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An Attempt at a Theatrical Review

Thursday evening, I was fortunate enough to attend a work-sponsored trip to see Shakespeare's As You Like It. I'd studied the play in college, so I was more than passingly familiar, but, just to make sure, I reread the play Wednesday evening. Having heard that the production was going to emphasize the numerous songs and do a sort of "Old Hollywood" thing, I was really looking forward to it. Boy, were my hopes misplaced.

I can understand modern directors of Shakespeare and other classic playwrights wanting to modernize, update or otherwise interpret classic and well-known pieces. Generally speaking, a new twist, period, or setting can make a familiar or seemingly inaccessible classic fresh and alive to a modern audience. There has been a Hamlet set in a modern corporation, an Oedipus Rex set in an African tribe, and just about every classic ever set in Nazi Germany. Sometimes this production succeed brilliantly--they show us how alive and pertinent these classics are. Other times, they fail--not only do they not open the modern mind to familiar wisdom, the actually muddle and diminish the brilliance of the original work.

Unfortunately, the Washington, DC Shakespeare Theater's production of As You Like It falls squarely into this latter category. Directed by Maria Aitken, everything about this production--sets, costumes, performances--is wonderful, except for its overwrought conceits. I say "conceits," plural, because there are two main ones in this production. Like almost all great works of art, As You Like It has multiple themes at work--two of which are the value of liberty and the almost magical nature of the Forest of Arden. I won't profess to know why these two themes popped out most strongly to the director, but such decisions are difficult to understand from the outside, so I won't presume to question them.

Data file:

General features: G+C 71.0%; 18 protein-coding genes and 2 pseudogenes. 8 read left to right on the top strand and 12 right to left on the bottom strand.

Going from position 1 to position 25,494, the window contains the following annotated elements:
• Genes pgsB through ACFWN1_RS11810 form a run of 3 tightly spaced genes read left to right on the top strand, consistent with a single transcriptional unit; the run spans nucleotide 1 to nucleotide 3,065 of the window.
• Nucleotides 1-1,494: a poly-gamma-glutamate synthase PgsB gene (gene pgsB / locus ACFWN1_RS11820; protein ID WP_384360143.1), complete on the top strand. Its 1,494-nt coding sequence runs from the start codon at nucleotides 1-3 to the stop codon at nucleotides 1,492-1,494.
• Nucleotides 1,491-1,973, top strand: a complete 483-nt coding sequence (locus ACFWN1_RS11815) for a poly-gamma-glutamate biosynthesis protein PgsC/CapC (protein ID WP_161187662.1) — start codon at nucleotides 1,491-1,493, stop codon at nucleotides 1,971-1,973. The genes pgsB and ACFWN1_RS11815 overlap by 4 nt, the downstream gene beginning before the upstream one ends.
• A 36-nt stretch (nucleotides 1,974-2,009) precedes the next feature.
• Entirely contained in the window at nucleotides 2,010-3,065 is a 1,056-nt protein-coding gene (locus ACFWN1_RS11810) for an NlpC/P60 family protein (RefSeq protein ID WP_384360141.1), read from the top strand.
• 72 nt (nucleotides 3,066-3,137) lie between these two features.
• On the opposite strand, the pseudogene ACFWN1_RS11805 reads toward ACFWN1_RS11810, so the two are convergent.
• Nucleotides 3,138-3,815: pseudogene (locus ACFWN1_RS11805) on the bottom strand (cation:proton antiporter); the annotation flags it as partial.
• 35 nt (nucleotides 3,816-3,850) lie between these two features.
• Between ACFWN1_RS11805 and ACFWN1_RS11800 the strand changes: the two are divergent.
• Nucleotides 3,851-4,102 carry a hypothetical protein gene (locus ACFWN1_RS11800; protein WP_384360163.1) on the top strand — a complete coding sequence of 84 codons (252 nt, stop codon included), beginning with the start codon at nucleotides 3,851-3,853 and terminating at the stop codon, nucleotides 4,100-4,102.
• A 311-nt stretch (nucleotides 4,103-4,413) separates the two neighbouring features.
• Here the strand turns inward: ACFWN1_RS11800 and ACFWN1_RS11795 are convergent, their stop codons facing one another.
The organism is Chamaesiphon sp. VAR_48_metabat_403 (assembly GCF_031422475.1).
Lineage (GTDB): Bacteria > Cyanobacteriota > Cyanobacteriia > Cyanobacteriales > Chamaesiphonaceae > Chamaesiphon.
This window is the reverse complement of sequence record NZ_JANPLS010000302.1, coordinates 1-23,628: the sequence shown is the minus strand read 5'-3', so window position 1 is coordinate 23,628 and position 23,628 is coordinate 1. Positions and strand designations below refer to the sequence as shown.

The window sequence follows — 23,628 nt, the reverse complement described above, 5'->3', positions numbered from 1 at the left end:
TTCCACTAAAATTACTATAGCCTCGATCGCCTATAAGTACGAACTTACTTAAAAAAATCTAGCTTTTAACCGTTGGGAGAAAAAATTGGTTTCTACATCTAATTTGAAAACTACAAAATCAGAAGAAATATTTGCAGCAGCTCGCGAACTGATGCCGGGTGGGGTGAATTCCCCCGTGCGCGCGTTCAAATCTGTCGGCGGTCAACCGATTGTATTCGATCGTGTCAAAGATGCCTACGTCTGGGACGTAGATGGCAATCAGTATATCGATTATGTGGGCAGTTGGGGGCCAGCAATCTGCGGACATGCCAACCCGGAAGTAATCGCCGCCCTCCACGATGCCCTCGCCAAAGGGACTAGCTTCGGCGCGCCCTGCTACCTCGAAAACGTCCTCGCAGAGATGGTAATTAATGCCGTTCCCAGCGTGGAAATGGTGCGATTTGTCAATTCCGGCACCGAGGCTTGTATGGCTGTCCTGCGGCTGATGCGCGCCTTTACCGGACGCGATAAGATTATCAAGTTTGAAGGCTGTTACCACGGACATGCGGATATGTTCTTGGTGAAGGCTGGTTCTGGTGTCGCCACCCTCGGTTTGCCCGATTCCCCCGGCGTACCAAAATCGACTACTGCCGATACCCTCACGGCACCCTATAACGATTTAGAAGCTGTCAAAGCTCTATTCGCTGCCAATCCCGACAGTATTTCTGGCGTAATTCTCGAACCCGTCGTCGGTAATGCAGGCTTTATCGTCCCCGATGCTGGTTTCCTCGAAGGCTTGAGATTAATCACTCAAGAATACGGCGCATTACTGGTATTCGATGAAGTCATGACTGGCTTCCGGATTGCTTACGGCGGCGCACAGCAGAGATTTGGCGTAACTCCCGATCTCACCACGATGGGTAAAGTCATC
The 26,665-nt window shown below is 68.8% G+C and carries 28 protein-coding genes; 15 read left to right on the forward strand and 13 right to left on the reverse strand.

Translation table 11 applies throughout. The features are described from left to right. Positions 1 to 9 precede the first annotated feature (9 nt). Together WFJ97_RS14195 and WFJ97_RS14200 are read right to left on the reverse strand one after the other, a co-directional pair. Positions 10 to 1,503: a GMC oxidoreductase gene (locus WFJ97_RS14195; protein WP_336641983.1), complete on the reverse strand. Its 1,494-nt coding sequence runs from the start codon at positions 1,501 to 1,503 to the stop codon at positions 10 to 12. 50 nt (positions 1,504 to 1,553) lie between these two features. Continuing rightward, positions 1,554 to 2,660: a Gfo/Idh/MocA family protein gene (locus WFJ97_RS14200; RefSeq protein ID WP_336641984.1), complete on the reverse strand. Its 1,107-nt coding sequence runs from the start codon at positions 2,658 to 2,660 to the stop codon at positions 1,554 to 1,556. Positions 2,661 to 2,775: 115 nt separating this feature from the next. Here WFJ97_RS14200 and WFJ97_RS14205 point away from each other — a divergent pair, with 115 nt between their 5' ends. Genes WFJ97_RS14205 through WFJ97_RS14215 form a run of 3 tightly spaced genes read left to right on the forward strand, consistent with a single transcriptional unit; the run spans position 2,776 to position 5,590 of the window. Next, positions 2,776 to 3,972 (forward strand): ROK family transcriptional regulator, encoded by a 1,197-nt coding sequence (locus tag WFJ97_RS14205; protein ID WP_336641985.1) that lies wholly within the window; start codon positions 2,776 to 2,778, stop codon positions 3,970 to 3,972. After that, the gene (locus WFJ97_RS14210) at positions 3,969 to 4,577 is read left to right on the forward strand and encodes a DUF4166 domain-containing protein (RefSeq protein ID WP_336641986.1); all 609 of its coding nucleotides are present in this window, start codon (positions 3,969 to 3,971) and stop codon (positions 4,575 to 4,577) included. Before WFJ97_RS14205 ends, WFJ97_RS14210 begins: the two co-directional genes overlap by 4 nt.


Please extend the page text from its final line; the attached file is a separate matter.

The liberty theme was highlighted by transposing most of the action of the play to America; the magic theme, by using the making of a film version of the play as a sort of framing device. Neither of these techniques come off perfectly, and together, they simply muddy the waters. To my mind, the transference of much of the play to America was actually quite clever--in the end, the Hollywood trope serves as little more than an excuse to keep the curtain up as the stagehands shuffle through numerous sets. Even the American motif falls under its own weight, however, as the director decided to use almost every other scene as an excuse to jump forward in American history. I generally consider myself an intelligent man, but I cannot for the life of me determine what reason there was for such a device except to facilitate many set and costume changes and bring the final scene into the Golden Age of Hollywood. Maybe it's something about the ultimate expression of American freedom being classic 1930's Hollywood, finally pairing the two themes of the play? That might be an interesting suggestion, but it casts no light whatsoever on William Shakespeare's As You Like It.

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